"He texted me and said, 'How did it go?' And before I could say, 'We're still drunk from the night before,' he was, like, 'You gotta play here,' " Coyne said. "I kinda liked that."
In 2005, Goldberg opened the Belly Up, a 450-capacity club, in Aspen — three and a half hours from Denver by car.
"That's the dilemma of Aspen altogether, but it also makes it kind of cool," Coyne said of Belly Up's location. "You're kind of in this place that's almost impossible to get to unless you make some pretty serious arrangements."
Yet the club has played host to musicians such as Jimmy Buffett, Snoop Dogg, John Legend, Bassnectar, B.B. King and other acts that could sell out arenas twice the population of Aspen.
And within the next month, top acts Weezer, Moby and the National ( which sold out Red Rocks Amphitheatre in September) are all scheduled to play intimate sets at Belly Up.
What is it about this little mountain club that brings in such big-name acts?
"It's mostly the guy who runs it," said Coyne, whose Grammy Award- winning psych-rock band returns to the venue for a New Year's Eve run on Dec. 30 and 31. "He's a cool guy, he's very interested in music and, in a good way, he's relentless."
After spending 20 years in Miami in the aviation business and 25 years in Aspen, Goldberg got into the restaurant business and "after I lost my mind, I got into the music business," he said.
When Belly Up's predecessor, the Double Diamond, closed after a 10-year run, Goldberg decided to buy the spot and have some fun.
"It was a challenge — something else to do in life," Goldberg said. "I'm 64, and I like to try different things. I've certainly gotten younger since opening this thing."
Thanks to some strategic timing, Belly Up opened during X-Games 2005 and welcomed sets from G. Love and the Roots to break in the new venue.
"We were in the right place at the right time," Goldberg said. "It was crucial for us to open during the X-Games."
Since that opening weekend, scores of big names have played the venue, and this year, Rolling Stone ranked Belly Up as the No. 16 best club in the country.
"In some ways you have to make a name to attract bands that wouldn't look at playing a 450-capacity room in the middle of the mountains where there's no college, not even a small radio station," Goldberg said.
Much of what attracts these artists is Aspen itself.
"I'd like to take credit for a lot of this, but frankly I'm not dumb enough," Goldberg said. "A lot of people will come here because it's Aspen, to make a vacation out of it."
Artists like Buffett and Seal will vacation in Aspen and play at Belly Up while visiting — sometimes they'll even use a show in town to pay for the trip. It's an area that is famously famous, and along with the glamour, it invites expensive tastes and a unique business model for Goldberg to operate Belly Up.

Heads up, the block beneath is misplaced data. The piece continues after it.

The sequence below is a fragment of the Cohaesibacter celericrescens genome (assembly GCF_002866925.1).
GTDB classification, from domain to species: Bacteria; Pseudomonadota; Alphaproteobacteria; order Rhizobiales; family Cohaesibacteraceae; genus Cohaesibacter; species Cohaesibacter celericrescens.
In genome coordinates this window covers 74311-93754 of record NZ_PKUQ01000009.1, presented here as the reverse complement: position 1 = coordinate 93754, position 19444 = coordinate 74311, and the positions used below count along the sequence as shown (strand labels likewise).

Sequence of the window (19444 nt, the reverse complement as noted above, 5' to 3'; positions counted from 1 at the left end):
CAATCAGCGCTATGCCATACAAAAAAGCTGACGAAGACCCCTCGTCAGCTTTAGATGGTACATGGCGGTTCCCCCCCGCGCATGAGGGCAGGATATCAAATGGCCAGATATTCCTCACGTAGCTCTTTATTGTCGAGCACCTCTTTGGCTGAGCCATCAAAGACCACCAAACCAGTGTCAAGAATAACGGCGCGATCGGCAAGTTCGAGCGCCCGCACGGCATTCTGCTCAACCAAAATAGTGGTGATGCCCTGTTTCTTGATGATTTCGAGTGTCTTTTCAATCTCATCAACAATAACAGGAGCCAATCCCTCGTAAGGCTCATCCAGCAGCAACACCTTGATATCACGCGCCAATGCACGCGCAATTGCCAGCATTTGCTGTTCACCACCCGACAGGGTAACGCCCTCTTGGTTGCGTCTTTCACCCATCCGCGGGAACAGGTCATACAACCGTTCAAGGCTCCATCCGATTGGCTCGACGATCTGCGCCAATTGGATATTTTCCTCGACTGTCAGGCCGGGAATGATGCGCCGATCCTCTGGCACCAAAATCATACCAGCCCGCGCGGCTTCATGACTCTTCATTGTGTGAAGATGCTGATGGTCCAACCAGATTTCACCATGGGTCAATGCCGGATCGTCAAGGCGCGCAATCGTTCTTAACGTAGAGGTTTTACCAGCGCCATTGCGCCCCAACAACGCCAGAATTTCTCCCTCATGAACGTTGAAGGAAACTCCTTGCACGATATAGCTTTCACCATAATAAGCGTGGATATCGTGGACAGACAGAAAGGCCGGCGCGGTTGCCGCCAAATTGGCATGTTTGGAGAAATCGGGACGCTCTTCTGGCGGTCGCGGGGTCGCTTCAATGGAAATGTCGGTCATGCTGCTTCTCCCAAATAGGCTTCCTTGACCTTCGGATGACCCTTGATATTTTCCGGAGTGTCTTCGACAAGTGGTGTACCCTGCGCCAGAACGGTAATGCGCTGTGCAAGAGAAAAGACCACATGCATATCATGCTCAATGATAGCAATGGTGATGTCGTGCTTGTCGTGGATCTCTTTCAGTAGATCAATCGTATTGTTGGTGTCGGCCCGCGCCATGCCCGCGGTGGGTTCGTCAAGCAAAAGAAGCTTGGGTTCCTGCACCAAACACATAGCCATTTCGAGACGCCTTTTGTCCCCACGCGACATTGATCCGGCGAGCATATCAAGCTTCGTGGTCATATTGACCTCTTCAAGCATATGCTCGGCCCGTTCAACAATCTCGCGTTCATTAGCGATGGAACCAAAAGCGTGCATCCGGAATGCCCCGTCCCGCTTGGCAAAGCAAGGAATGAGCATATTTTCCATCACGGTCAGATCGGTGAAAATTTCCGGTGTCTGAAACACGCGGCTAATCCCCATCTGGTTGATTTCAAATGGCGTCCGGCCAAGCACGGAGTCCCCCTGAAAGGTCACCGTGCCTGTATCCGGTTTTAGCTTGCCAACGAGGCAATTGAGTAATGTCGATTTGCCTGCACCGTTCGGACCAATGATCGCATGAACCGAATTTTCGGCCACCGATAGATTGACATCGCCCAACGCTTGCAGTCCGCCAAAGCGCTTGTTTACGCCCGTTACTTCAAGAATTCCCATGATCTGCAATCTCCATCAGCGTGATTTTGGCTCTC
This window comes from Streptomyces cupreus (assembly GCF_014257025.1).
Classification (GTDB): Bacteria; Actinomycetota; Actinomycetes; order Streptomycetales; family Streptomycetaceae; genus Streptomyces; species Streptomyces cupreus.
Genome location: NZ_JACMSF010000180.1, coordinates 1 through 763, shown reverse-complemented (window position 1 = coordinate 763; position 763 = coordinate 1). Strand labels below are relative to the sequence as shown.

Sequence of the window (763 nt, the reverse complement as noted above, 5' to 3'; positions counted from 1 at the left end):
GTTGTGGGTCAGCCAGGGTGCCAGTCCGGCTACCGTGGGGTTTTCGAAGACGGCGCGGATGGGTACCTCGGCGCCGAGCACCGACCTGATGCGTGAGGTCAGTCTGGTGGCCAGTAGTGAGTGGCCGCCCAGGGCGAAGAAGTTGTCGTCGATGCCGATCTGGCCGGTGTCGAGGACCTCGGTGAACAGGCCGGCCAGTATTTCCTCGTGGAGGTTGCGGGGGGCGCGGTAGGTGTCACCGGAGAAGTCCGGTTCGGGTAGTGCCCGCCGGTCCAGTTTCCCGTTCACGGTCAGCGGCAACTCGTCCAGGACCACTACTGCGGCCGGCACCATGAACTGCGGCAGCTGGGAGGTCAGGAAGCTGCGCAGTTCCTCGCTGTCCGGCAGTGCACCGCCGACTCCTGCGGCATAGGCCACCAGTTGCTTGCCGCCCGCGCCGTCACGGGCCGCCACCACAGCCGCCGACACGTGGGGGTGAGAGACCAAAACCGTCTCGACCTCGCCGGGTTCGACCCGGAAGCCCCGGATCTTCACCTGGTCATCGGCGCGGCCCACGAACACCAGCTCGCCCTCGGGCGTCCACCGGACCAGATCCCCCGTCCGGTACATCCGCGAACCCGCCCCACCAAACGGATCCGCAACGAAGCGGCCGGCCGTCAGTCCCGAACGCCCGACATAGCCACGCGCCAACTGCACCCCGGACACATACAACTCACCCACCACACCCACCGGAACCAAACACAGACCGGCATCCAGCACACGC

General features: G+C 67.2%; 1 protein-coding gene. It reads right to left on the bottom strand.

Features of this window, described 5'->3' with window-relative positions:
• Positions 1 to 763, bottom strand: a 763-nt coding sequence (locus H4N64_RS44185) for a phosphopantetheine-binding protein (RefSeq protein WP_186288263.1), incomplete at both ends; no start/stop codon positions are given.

Ticket prices for some of these high-profile and intimate shows can range into the hundreds of dollars. Reserved seating for the Flaming Lips' New Year's Eve show next week, for example, is $675.
"There certainly is an aspect of Aspen that brings to town people who can afford to pay sometimes very high ticket prices, who can appreciate the intimacy," Goldberg said.
"It's not for everyone. Our ticket price is significantly higher. But it's a completely different experience to see those (musicians) on stage with 449 other people as opposed to 8,000 other people."
And the ticket price — though steep — is worth it, said Denver audio engineer and Mighty Fine Productions owner Colin Bricker, who has been to a number of Belly Up shows, including the Flaming Lips in 2010. Once the show starts, any monetary concerns disappear, he said.
"It's pretty magical," Bricker said of the intimate atmosphere. "Man, when you're 25 feet from the guys it's really exciting ... you feel the music in a different way."
From an engineering perspective, Bricker said the sound quality is amazing.
"It's super clean and still at a rock 'n' roll volume," he said.
But the location and the cost bring out a much different crowd than one is likely to find at the similarly-sized Bluebird Theater in Denver. It's a mix of die-hard fans and the super-wealthy, Bricker said.
"There was certainly a clash of culture," Bricker said. "There are definitely people in furs showing up."
For Coyne, whose band likes to "try different things," Belly Up offers an opportunity to play a New Year's Eve show that's small and simple.
"Playing at his place, the Belly Up, it's fun," Coyne said. "We're always playing to Flaming Lips fans, but when you play those bigger festivals you get people that might know one or two songs as opposed to when you play smaller shows and people know everything you've done."
Matt Miller: 303-954-1785, firstname.lastname@example.org